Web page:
The Government's announcement of an early November listing for Meridian Energy confirmed market expectations although the timing was a little bit interesting.
The Tuesday press announcement was made the same day as Contact Energy's full-year result announcement in the middle of the busiest week for the reporting season.
Fund managers and analysts have had little time to mull over the news although the real analysis won't start until the prospectus is released - likely to be around late September/early October.
A date for the listing has yet to be set but Stock Takes is picking it will either be Friday November 1 or at a pinch November 8.
The later date would only just allow for enough trading days to let Meridian enter into the December index changes - potentially providing an important end-of-year boost to the company's shares.
The value of Meridian Energy is expected to be around $4.7 billion which means the Government will hope to garner about $2.3 billion from selling its 49 per cent stake.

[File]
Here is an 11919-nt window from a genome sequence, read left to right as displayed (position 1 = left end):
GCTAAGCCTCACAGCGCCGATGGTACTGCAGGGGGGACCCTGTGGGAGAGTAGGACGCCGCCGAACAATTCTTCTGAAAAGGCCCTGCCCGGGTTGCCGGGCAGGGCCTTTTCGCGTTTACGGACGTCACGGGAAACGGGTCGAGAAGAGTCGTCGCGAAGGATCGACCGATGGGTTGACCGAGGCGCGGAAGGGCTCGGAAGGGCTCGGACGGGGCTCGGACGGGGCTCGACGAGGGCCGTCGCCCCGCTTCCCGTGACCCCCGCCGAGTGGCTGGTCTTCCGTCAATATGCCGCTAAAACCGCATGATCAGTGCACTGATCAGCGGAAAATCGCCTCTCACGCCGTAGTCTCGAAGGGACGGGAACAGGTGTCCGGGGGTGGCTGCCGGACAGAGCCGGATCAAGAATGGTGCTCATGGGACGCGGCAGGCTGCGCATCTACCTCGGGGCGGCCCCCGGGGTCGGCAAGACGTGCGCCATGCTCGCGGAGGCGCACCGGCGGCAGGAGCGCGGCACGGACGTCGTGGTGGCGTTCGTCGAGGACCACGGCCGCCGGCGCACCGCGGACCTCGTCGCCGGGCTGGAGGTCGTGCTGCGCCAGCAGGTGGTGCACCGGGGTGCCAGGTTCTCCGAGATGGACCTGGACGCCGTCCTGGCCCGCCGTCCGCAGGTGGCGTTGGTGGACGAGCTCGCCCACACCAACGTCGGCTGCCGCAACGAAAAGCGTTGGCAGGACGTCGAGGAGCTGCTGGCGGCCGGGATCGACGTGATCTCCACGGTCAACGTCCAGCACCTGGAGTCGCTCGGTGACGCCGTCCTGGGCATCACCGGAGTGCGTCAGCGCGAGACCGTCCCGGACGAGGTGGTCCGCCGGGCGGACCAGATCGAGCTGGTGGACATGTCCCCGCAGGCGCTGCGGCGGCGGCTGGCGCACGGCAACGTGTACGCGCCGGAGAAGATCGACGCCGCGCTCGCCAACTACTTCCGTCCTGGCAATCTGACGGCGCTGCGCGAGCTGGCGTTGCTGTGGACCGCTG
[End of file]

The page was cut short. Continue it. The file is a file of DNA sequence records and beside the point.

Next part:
According to Stock Takes' back of envelope calculations that could make it hard for the Government to get to its $5 billion to $7 billion target in its asset sales programme.
Meridian and Mighty River together have the potential to garner around $4 billion. Genesis was last officially valued at $2.05 billion but that is likely to be way off its actual value based on recent events and the down-scaling of Meridian's value.
If 20 per cent was knocked off for the control premium and a further 10 per cent for the regulatory uncertainty caused by Labour/Greens policy plans Genesis could be worth around $1.4 billion - putting a 49 per cent stake at just under $700 million.
Given Solid Energy's sorry state that would leave a further $300 million to come from reducing the Government's share of Air New Zealand from around 73 per cent to 51 per cent.